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Sodium lauryl sulfate (found in many shampoos) causes cancer

What you may have heard

Shampooing with products that contain SLS causes cancer.

What science tells us

SLS is a cleaning agent and surfactant that is used in many personal care and cleaning products.

Epidemiological Evidence

While SLS chemicals may cause eye irritation (or eye damage in high-enough quantities) and skin irritation when it stands alone, there is no evidence either way about whether sodium lauryl sulfate is a carcinogen. This has been confirmed by numerous government and international agencies, such as the International Agency for Research on Cancer (IARC), the U.S. National Toxicology Program, the California Proposition 65 List of Carcinogens, the U.S. Environmental Protection Agency, and the European Union (Bondi et al.).

Laboratory Evidence/ Supportive Evidence

Several laboratory-based studies conducted on mice showed signs of skin irritation but did not show a cancerous effect when exposed to sodium lauryl sulfate (Rovira et al.). 

 IARC Carcinogen Classification: Not classified

How to reduce your risk

While SLS may not be cancer causing, to avoid any skin or eye irritation, experts suggest switching to products that do not contain these chemicals. A number of websites, such as the Environmental Working Group’s Skin Deep Database or MADE SAFE, rate the safety of ingredients used in personal care products; these websites also post lists of brands that contain each type of chemical.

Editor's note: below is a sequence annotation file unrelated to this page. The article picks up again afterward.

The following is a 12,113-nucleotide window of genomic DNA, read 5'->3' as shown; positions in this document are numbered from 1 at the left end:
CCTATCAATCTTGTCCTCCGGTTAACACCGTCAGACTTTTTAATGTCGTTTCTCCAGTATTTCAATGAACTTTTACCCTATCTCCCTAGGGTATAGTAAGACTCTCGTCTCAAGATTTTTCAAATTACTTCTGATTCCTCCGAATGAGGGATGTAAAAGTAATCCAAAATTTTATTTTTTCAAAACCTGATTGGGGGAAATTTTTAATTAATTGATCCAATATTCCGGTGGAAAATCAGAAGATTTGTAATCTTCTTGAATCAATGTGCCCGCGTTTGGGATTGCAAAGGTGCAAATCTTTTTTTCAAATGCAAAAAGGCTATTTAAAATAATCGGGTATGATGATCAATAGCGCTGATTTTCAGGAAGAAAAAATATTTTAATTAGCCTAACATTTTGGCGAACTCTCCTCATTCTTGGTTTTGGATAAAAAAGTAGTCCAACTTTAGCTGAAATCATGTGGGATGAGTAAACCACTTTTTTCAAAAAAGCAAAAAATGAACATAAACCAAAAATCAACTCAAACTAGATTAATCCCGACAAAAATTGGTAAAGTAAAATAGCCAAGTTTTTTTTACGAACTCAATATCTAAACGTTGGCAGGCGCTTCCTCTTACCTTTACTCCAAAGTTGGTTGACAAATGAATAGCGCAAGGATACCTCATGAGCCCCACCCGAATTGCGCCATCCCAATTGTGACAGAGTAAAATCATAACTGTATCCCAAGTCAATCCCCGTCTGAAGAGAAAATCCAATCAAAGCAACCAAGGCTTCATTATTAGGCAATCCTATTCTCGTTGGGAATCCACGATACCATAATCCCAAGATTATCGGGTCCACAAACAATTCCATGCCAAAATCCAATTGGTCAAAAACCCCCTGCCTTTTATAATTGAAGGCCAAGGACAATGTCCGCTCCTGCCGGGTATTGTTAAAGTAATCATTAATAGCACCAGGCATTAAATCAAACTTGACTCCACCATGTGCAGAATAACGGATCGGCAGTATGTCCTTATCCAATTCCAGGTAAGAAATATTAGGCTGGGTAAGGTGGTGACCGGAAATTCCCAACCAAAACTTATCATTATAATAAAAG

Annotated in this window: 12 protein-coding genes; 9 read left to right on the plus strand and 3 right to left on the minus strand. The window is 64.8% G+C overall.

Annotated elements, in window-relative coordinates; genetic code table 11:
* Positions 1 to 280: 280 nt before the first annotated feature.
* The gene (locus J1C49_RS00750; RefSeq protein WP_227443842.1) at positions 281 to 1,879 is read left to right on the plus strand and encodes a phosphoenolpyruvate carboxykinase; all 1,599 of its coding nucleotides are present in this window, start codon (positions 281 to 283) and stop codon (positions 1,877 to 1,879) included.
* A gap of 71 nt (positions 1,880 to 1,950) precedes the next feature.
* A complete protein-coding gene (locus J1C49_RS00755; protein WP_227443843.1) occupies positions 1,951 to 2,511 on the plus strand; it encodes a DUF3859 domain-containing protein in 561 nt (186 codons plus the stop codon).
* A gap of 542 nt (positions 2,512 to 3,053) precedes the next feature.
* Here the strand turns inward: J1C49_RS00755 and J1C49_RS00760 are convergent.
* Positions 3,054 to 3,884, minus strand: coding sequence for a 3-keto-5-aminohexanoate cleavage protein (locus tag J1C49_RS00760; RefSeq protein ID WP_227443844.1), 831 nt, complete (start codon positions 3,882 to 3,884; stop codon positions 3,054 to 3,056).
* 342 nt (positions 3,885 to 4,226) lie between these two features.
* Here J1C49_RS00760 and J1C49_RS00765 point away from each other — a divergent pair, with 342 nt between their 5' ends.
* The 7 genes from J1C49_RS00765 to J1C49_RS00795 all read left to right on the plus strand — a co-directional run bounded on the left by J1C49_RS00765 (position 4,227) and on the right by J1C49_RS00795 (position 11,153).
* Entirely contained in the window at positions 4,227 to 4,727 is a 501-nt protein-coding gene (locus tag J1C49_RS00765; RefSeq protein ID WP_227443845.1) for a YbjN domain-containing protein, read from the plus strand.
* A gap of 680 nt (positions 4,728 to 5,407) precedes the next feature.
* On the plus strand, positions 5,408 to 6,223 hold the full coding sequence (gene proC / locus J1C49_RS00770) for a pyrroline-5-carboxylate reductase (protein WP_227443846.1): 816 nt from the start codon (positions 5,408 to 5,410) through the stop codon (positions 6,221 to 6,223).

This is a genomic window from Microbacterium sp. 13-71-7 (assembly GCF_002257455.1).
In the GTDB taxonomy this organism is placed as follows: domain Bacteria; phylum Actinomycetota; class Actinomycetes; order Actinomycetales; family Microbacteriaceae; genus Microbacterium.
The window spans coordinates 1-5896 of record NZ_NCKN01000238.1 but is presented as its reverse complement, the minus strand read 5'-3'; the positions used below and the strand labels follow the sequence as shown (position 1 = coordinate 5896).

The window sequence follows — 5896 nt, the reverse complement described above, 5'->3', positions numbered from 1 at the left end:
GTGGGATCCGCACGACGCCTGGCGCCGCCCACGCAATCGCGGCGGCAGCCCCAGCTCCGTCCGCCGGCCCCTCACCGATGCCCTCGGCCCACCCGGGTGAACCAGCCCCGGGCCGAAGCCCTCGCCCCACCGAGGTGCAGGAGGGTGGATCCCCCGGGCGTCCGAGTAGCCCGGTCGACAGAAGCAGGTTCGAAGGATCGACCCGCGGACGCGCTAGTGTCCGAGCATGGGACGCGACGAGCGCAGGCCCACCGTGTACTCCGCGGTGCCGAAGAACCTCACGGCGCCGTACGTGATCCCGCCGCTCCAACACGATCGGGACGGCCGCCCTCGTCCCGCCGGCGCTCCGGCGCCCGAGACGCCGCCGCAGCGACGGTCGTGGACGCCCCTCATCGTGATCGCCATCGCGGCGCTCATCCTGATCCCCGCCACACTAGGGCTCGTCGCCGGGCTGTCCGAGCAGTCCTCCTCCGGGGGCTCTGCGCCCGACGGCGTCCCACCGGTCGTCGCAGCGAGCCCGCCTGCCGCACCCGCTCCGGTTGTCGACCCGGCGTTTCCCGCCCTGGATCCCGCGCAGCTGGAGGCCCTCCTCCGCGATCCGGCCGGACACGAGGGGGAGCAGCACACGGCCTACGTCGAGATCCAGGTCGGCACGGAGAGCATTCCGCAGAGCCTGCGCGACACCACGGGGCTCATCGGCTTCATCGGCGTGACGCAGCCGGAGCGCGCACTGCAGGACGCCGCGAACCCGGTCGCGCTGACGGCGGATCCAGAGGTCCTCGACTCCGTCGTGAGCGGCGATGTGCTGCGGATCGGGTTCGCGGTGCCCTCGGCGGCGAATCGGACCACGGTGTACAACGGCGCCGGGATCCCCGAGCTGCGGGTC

Shampoos that do not contain SLS are clearly marked on the label and can be located in any supermarket or pharmacy. A dermatologist and/or pharmacist may also be able to direct you to products that do not contain chemicals you wish to avoid.

Bottom line

SLS is not a carcinogen, yet there are many platforms that provide information and alternative products if the chemical causes eye or skin irritation.

Bondi et al.: Human and Environmental Toxicity of Sodium Lauryl Sulfate (SLS)
Environmental Working Group (EWG): Skin Deep Database
Snopes: SLS and Cancer


Published: July 9, 2021
Verified/updated: August 22, 2022